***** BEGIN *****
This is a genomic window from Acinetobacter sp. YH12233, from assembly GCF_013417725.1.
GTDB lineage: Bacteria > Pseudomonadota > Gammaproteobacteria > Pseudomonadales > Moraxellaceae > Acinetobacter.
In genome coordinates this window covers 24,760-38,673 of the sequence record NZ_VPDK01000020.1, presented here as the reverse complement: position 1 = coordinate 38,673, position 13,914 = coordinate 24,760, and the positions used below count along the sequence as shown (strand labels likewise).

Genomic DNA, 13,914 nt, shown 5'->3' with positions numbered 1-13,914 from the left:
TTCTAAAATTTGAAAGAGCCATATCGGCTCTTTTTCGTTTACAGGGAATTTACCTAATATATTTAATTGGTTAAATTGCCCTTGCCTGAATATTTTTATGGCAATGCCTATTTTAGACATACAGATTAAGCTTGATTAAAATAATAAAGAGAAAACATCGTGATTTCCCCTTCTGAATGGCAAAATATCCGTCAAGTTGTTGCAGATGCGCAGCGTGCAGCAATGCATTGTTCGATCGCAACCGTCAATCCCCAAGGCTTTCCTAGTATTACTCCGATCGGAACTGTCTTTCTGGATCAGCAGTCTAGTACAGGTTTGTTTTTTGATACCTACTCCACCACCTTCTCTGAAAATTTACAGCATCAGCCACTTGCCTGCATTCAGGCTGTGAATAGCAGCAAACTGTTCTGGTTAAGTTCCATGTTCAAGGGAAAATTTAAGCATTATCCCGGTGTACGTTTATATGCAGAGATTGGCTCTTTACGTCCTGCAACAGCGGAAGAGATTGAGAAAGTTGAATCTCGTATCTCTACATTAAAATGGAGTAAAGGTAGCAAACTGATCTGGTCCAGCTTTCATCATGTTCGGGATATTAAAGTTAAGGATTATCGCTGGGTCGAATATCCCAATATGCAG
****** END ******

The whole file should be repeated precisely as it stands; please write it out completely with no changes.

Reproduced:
This is a genomic window from Acinetobacter sp. YH12233, from assembly GCF_013417725.1.
GTDB lineage: Bacteria > Pseudomonadota > Gammaproteobacteria > Pseudomonadales > Moraxellaceae > Acinetobacter.
In genome coordinates this window covers 24,760-38,673 of the sequence record NZ_VPDK01000020.1, presented here as the reverse complement: position 1 = coordinate 38,673, position 13,914 = coordinate 24,760, and the positions used below count along the sequence as shown (strand labels likewise).

Genomic DNA, 13,914 nt, shown 5'->3' with positions numbered 1-13,914 from the left:
TTCTAAAATTTGAAAGAGCCATATCGGCTCTTTTTCGTTTACAGGGAATTTACCTAATATATTTAATTGGTTAAATTGCCCTTGCCTGAATATTTTTATGGCAATGCCTATTTTAGACATACAGATTAAGCTTGATTAAAATAATAAAGAGAAAACATCGTGATTTCCCCTTCTGAATGGCAAAATATCCGTCAAGTTGTTGCAGATGCGCAGCGTGCAGCAATGCATTGTTCGATCGCAACCGTCAATCCCCAAGGCTTTCCTAGTATTACTCCGATCGGAACTGTCTTTCTGGATCAGCAGTCTAGTACAGGTTTGTTTTTTGATACCTACTCCACCACCTTCTCTGAAAATTTACAGCATCAGCCACTTGCCTGCATTCAGGCTGTGAATAGCAGCAAACTGTTCTGGTTAAGTTCCATGTTCAAGGGAAAATTTAAGCATTATCCCGGTGTACGTTTATATGCAGAGATTGGCTCTTTACGTCCTGCAACAGCGGAAGAGATTGAGAAAGTTGAATCTCGTATCTCTACATTAAAATGGAGTAAAGGTAGCAAACTGATCTGGTCCAGCTTTCATCATGTTCGGGATATTAAAGTTAAGGATTATCGCTGGGTCGAATATCCCAATATGCAG